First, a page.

More than half of Salmonella outbreaks caused by single serotype
From 1998 to 2008, more than 80% of Salmonella outbreaks were attributed to eggs or poultry and more than 50% of outbreaks were attributed to plant commodities, according to study results published recently.
“Salmonella enterica is estimated to cause 1.2 million illnesses each year in the United States and to be the leading cause of hospitalizations and deaths from foodborne disease,” researchers wrote in Emerging Infectious Diseases. “Because of the major public health role of Salmonella infections, the US Department of Health and Human Services has made decreasing the nationwide incidence of these infections by 25%, a Healthy People 2020 national goal.”
Researchers reviewed all reported of foodborne outbreaks from Salmonella infections to the Foodborne Disease Outbreak Surveillance System (FDOSS) from 1998 to 2009.
During the time period, 1,491 outbreaks of Salmonella infections were reported to FDOSS, 80% of which were caused by a single serotype. Of the single-serotype outbreaks, 50% had an implicated food and 34% were attributed to a single food commodity.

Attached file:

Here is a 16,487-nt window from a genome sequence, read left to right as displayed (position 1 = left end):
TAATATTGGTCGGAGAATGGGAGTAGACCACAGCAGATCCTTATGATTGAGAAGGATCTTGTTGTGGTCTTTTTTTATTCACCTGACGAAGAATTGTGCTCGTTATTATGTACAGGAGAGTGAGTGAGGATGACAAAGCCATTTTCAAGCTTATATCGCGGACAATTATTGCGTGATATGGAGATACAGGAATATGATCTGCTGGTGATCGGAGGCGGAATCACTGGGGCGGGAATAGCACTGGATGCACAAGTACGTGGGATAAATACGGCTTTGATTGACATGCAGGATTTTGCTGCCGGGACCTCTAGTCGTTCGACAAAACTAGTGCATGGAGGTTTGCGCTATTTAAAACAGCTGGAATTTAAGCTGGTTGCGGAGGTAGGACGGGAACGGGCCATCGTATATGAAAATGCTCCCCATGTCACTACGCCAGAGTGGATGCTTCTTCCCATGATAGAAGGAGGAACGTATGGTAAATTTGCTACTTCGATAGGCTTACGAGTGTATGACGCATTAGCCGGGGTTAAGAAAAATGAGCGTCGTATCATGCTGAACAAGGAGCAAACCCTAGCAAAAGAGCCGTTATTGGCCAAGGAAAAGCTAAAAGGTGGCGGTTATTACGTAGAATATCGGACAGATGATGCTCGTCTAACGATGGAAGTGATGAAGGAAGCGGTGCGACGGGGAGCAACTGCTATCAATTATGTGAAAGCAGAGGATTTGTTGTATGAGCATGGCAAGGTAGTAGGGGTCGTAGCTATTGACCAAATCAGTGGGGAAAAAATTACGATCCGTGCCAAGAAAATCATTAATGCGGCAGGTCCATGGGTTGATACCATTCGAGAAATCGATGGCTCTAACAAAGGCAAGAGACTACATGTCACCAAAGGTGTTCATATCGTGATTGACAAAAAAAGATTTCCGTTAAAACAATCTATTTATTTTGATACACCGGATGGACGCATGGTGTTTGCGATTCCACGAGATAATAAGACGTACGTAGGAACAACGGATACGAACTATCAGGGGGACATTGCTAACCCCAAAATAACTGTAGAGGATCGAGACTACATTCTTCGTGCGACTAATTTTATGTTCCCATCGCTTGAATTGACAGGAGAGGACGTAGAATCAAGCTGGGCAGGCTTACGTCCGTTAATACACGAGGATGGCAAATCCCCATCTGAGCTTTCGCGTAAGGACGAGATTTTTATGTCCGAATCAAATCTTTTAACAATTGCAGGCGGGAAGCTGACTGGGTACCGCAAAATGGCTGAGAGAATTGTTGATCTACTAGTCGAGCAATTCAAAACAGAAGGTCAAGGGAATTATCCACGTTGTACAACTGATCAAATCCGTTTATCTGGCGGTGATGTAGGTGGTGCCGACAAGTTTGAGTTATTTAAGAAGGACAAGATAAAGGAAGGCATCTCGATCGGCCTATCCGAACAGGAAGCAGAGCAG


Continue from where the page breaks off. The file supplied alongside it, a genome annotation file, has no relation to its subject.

Among the 34%, 47 serotypes were reported, the four most common caused 66% of the outbreaks: Enteritidis (36%), Typhimurium (14%), Newport (10%), and Heidelburg (6%). Eggs were the most common food commodity (28%), following by chicken (16%); pork (9%); beef (8%); fruit (8%); and turkey (7%).
“The results of our analysis can provide guidance to investigators when forming hypotheses about contaminated food sources during outbreak investigations, and in suggesting the likely contaminated ingredient in outbreaks associated with foods containing ingredients from multiple commodities,” researchers wrote. “Investigators should also remain alert to uncommon or novel food vehicles, which are regularly being identified. Armed with knowledge of serotype-food commodity associations, public health officials may be able to more quickly form hypotheses, identify likely sources of contamination, and prevent illnesses.”
Disclosure: The researchers report no relevant financial disclosures.